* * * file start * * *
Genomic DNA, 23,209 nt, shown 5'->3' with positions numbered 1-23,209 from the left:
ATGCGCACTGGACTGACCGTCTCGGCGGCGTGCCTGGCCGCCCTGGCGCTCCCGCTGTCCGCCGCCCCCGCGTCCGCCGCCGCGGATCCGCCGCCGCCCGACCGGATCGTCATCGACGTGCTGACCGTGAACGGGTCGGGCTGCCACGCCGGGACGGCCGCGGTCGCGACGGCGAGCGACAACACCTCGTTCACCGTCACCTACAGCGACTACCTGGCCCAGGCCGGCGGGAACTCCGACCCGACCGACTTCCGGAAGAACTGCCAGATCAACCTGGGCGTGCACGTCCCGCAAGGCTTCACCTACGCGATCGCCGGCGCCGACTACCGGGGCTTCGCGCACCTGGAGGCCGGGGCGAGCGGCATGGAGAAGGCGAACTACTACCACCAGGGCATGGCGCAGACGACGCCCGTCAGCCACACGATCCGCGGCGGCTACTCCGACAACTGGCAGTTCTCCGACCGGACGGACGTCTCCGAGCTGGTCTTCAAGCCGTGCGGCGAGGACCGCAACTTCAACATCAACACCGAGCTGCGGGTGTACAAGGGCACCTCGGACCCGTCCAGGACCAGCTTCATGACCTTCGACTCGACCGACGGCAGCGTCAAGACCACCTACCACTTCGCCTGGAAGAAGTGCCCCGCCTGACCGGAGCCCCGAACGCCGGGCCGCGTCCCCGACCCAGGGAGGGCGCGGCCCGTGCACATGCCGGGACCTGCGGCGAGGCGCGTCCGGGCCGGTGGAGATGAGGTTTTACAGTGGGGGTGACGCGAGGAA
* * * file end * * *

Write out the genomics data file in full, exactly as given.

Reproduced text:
Genomic DNA, 23,209 nt, shown 5'->3' with positions numbered 1-23,209 from the left:
ATGCGCACTGGACTGACCGTCTCGGCGGCGTGCCTGGCCGCCCTGGCGCTCCCGCTGTCCGCCGCCCCCGCGTCCGCCGCCGCGGATCCGCCGCCGCCCGACCGGATCGTCATCGACGTGCTGACCGTGAACGGGTCGGGCTGCCACGCCGGGACGGCCGCGGTCGCGACGGCGAGCGACAACACCTCGTTCACCGTCACCTACAGCGACTACCTGGCCCAGGCCGGCGGGAACTCCGACCCGACCGACTTCCGGAAGAACTGCCAGATCAACCTGGGCGTGCACGTCCCGCAAGGCTTCACCTACGCGATCGCCGGCGCCGACTACCGGGGCTTCGCGCACCTGGAGGCCGGGGCGAGCGGCATGGAGAAGGCGAACTACTACCACCAGGGCATGGCGCAGACGACGCCCGTCAGCCACACGATCCGCGGCGGCTACTCCGACAACTGGCAGTTCTCCGACCGGACGGACGTCTCCGAGCTGGTCTTCAAGCCGTGCGGCGAGGACCGCAACTTCAACATCAACACCGAGCTGCGGGTGTACAAGGGCACCTCGGACCCGTCCAGGACCAGCTTCATGACCTTCGACTCGACCGACGGCAGCGTCAAGACCACCTACCACTTCGCCTGGAAGAAGTGCCCCGCCTGACCGGAGCCCCGAACGCCGGGCCGCGTCCCCGACCCAGGGAGGGCGCGGCCCGTGCACATGCCGGGACCTGCGGCGAGGCGCGTCCGGGCCGGTGGAGATGAGGTTTTACAGTGGGGGTGACGCGAGGAA